The *charging and discharging of a capacitor* is never instant. When a sudden step of voltage is applied to one plate of a capacitor, the other plate voltage will step in voltage by the same amount. If a resistor is present that connects the second plate to a different voltage level the capacitor will then charge or discharge to this other voltage level. The time needed for this change is about 4 time constants, as shown in Figure – theoretically the time is infinite but a time of four times the time constant allows the charge to reach 98% of the final amount. A figure of 3 times the time constant is sometimes used, representing 95% charging.

The quantity called **time constant**, T, is measured by R × C where R is the resistance of the charge or discharge resistor and C is the capacitance. For C in farads and R in ohms, the time constant T is in seconds. For the more practical units of μF and kW, T is in milliseconds (ms); and for C in nF and R in kW, T is in microseconds (μs).

These calculations of charging and discharging times are important in determining the shape of the output when a step voltage is applied to a capacitor–resistor combination.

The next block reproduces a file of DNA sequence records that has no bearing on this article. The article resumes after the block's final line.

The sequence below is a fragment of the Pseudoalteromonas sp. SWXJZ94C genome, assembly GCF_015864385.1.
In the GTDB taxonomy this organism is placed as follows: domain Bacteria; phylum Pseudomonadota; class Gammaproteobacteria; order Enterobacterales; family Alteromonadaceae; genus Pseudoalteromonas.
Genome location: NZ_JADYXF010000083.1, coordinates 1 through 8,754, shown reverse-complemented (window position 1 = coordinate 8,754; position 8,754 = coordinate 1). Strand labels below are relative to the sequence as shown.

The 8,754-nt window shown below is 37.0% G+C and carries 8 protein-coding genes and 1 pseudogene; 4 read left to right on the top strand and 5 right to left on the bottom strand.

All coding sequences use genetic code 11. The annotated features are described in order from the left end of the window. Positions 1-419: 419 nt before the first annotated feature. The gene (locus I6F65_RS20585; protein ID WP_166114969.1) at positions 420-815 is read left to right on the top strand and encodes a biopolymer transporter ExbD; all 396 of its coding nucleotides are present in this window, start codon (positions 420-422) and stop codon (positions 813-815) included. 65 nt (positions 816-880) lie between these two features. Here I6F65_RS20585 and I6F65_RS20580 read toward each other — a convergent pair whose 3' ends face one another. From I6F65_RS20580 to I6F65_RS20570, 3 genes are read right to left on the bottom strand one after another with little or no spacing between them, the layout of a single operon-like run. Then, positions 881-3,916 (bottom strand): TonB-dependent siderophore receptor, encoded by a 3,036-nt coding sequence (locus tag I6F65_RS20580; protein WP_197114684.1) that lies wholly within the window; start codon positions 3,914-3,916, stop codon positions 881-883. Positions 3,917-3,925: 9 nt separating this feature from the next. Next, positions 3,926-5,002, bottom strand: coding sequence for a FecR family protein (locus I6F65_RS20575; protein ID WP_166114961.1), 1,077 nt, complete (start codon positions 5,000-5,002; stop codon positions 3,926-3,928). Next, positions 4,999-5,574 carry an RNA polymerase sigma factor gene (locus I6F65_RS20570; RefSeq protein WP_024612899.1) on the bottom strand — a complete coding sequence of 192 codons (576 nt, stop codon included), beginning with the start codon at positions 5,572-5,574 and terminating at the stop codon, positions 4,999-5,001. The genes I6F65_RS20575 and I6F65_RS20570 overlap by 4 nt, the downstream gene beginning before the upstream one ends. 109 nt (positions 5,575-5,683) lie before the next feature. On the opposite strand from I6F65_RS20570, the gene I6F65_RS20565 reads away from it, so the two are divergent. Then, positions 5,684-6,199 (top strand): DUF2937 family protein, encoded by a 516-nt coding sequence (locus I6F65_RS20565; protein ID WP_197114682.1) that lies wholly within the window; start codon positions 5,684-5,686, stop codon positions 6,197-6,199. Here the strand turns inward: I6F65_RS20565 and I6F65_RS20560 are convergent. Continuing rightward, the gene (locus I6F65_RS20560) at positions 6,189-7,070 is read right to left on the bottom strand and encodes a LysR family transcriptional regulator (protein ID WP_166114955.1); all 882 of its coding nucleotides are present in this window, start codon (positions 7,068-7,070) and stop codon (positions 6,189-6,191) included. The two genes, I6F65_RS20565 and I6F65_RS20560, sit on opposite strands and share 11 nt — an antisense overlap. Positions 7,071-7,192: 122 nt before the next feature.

The bases of these time constant calculations are the exponential charging and discharging formulae for a capacitor. For a capacitor discharging from an initial voltage V0 through a time constant RC, the voltage V across the capacitor changes in time t is described by the equation:

For a capacitor being charged to a voltage V0 through a time constant, the equation becomes:

If we assume that t = 4RC, and rearrange the first equation, we get:

V/V0 = exp*(*−4*)*

which gives V/V0 = 0*.*0183, so the voltage has reached 1.8% of the initial voltage, well discharged. For the charging of a capacitor the four time constants give *(*1 − 0*.*0183*) *= 0*.*9817, around 98% of final voltage.

We can also rearrange the equations to find the time required to charge or discharge a capacitor to a required level. For a discharge:

with the symbol meanings as before, and ln meaning natural *logarithm*. For example, if you want to find that time is needed to discharge from 10 V to 4 V with time constant 10 μs, the formula becomes:

The negative sign is needed because of the negative values of the natural logarithm (ln).

For charging, the formula becomes T = −RC ln(1− V/V0)